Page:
In the mode of Midnight in the Garden of Good and Evil, but on a lesser scale, Richard Jay Hutto’s A Peculiar Tribe of People: Murder and Madness in the Heart of Georgia (Lyons Press, 2011) delves into the events and people of a murder in Macon , GA, in 1961. Not always effectively written or organized, sometimes burdened by too much detail, the narrative is nonetheless entertaining and interesting. It’s woven from interviews with many of the people who knew the principals in the story, as well as by newspaper accounts and legal documents. Hutto provides much information about the main characters and generations of their family histories. He is as interested in many of the people he interviews as he is in the story itself. Part of the interest of this book lies in the quality of the gossip (much of it documented) it contains—there’s a growing sense of amazement in Hutto’s narrative about the information he presents, as he is often incredulous that people behave as they do.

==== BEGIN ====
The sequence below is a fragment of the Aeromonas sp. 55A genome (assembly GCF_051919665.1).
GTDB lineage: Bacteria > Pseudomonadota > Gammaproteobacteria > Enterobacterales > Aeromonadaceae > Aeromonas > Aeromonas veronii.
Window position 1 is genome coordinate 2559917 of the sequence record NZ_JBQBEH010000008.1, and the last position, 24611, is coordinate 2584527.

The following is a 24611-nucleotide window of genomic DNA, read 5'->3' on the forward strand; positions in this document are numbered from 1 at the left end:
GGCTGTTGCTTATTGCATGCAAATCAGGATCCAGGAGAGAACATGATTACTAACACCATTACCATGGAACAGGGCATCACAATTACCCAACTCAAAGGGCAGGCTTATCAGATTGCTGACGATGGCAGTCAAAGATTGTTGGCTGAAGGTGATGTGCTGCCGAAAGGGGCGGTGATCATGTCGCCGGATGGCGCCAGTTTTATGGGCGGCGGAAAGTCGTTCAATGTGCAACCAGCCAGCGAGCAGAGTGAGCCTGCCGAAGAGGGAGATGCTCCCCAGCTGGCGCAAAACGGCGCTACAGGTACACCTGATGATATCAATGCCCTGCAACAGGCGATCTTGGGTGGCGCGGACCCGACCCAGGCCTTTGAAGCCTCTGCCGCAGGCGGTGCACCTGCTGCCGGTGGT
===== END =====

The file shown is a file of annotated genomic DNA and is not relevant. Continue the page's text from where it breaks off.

A Peculiar Tribe of People reminds me of Faulkner’s story about the rise of the Snopes clan in northern Mississippi. That tale, like this one, is a tale of class rivalry and jealousy, of old blood and money vs. new, in which the people resisting the outliers who want to enter into their social class reveal their own prejudices and foibles. Racism plays a role in this story, but mostly it is class conflict, and family.
Many people named in this book have familiar names. The Reynolds family is mentioned, as are, briefly, people from the literary and musical worlds of Macon, including Little Richard, who according to Hutto began his career singing under the name of Princess Lavonne in a lounge known as the Tic Toc Room.